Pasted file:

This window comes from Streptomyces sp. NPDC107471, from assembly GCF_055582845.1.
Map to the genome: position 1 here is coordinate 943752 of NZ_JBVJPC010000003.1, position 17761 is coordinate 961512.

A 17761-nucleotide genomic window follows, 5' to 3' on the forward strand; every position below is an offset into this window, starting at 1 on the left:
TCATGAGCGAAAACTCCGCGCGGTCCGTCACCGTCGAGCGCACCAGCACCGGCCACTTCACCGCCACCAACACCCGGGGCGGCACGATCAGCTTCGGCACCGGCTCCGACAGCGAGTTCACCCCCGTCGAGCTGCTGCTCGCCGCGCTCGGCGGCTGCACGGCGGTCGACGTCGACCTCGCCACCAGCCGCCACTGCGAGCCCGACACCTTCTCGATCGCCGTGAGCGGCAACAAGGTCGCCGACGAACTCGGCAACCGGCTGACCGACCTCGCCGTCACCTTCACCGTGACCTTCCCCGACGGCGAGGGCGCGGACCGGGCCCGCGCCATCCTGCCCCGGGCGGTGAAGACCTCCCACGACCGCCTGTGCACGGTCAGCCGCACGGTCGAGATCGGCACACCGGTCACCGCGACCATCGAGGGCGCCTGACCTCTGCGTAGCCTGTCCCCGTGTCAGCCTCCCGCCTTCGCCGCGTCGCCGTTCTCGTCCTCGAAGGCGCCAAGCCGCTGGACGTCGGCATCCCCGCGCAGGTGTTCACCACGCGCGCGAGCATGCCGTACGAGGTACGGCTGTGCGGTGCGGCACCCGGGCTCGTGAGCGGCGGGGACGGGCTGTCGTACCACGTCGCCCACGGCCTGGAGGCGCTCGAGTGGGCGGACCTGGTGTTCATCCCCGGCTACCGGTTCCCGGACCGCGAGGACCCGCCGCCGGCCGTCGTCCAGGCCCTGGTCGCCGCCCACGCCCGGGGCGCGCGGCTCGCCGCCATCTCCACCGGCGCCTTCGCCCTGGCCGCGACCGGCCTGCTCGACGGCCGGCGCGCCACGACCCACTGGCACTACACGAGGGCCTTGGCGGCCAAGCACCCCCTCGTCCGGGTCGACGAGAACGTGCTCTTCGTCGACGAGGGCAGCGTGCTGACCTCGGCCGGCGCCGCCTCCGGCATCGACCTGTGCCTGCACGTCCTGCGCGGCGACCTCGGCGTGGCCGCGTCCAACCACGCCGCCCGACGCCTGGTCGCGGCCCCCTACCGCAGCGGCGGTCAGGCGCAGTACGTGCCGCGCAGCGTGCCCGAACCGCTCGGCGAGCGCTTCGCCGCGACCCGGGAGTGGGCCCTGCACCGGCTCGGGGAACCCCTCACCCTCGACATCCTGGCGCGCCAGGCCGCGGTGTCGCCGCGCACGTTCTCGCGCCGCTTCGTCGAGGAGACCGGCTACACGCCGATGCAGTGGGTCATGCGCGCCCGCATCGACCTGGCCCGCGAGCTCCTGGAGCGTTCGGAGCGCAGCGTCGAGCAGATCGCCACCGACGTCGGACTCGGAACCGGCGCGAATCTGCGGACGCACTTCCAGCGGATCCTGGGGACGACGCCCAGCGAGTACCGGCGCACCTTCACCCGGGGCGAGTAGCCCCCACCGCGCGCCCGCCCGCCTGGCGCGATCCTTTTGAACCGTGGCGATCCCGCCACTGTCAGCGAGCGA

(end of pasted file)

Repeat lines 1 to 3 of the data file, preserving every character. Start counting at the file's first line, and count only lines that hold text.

This window comes from Streptomyces sp. NPDC107471, from assembly GCF_055582845.1.
Map to the genome: position 1 here is coordinate 943752 of NZ_JBVJPC010000003.1, position 17761 is coordinate 961512.

A 17761-nucleotide genomic window follows, 5' to 3' on the forward strand; every position below is an offset into this window, starting at 1 on the left: